Environment

Pandemic $$ awarded to fight dumping untreated wastewater

by Guy Page

Four Vermont municipalities that dump combined stormwater/sewage into Vermont waters have been awarded $10 million in federal funding to fix the problem, the Scott administration announced today.

The communities – Northfield, St. Johnsbury, Montpelier and Vergennes – scored the highest on the severity of their local problem and the quality of their proposed solutions.

Combined Sewer Overflow (CSO) occurs during intense or extreme weather events when stormwater runoff overwhelms sewer system capacity. The four municipalities selected by the Scott administration to receive a portion of $10 million in pandemic ARPA funding will implement plans to control sewer overflows.

The Scott administration has come under fire from some environmental organizations for not doing enough to solve stormwater/sewage overflow dumping. Lake Champlain International last year ran periodic updates on the millions of gallons of tainted overflow pouring into Vermont waters (see graphic below). In particular, Scott’s plans to streamline Act 250 regulations for urban development were criticized for failing to address the CSO problem.

Gov. Scott has recommended a total of $30 million in ARPA funding to help Vermont municipalities fast-track planned sewer overflow reduction projects. These projects will decrease pollution in streams and lakes. A total of $10 million was appropriated this year to support these projects, and additional funding is anticipated over the next three years.  

Combined sewer systems collect sewage and stormwater in the same pipe before sending it to a wastewater treatment plant. CSOs work well under normal conditions; however, when strong storms hit, runoff from rain and snowmelt can overwhelm a system’s capacity. When this happens, system operators are forced to divert some of the untreated wastewater into lakes and rivers via outfall pipes to prevent sewage backups into basements or onto roadways. Eliminating discharges will improve the water quality of streams and lakes, experts say.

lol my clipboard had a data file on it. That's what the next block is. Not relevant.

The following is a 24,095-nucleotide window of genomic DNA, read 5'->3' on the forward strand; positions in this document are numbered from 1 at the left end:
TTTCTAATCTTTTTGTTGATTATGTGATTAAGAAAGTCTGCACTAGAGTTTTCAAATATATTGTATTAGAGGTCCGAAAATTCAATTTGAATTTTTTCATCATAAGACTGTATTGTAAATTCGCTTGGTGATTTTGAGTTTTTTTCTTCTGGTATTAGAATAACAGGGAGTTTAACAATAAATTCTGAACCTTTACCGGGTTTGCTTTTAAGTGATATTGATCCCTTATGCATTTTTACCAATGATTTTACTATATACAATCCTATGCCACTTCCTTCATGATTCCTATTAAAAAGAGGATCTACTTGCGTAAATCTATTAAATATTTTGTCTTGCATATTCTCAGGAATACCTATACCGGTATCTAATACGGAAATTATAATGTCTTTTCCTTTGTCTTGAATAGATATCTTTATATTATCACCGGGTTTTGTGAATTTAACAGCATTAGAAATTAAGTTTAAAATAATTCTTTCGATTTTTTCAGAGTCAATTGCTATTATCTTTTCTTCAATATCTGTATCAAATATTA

Annual precipitation in Vermont has increased by almost seven inches over the past 50 years. With much of Vermont’s municipal wastewater infrastructure dating to the 1800s and early 1900s, the systems were not built to withstand today’s extreme storms.

Through August 2020, 11 million gallons of combined sewage had been dumped into Vermont waters.

Since 1990, Vermont’s Department of Environmental Conservation has been working with municipalities to eliminate 75 percent of Vermont’s CSO outfall points, reducing the number from 178 to 44.

There are 11 municipalities that still have CSOs. Municipalities have invested millions of dollars since 1990 to control sewer overflows and meet water quality standards. It costs about $2.1 million to eliminate a single outfall.

“This work is extremely expensive. For several years, we’ve been planning a $20 million dollar project to fix Vergennes’ CSO and update our aging water resources recovery facility,” said Ron Redmond, Manager of the City of Vergennes.

The first four municipalities selected for these awards were the highest-scoring projects in the 2022 Pollution Control Project Priority and Planning List, a process the State uses to award infrastructure grants as well as loans.

These awards are part of a larger package of ARPA funding available to Vermont municipalities, businesses, communities and individuals. The Agency of Natural Resources will distribute $100 million over the next three years to make investments in important water infrastructure projects that help protect and restore water quality across the state.

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Categories: Environment

1 reply »

  1. This is an issue I brought up last year during my campaign for Lt. Governor. Many of the old sewer lines and storm water lines need to be separated so heavy storms don’t overwhelm the system. I’m happy to hear the Governor and his staff are working on it. This goes to show Republicans care about the environment too.

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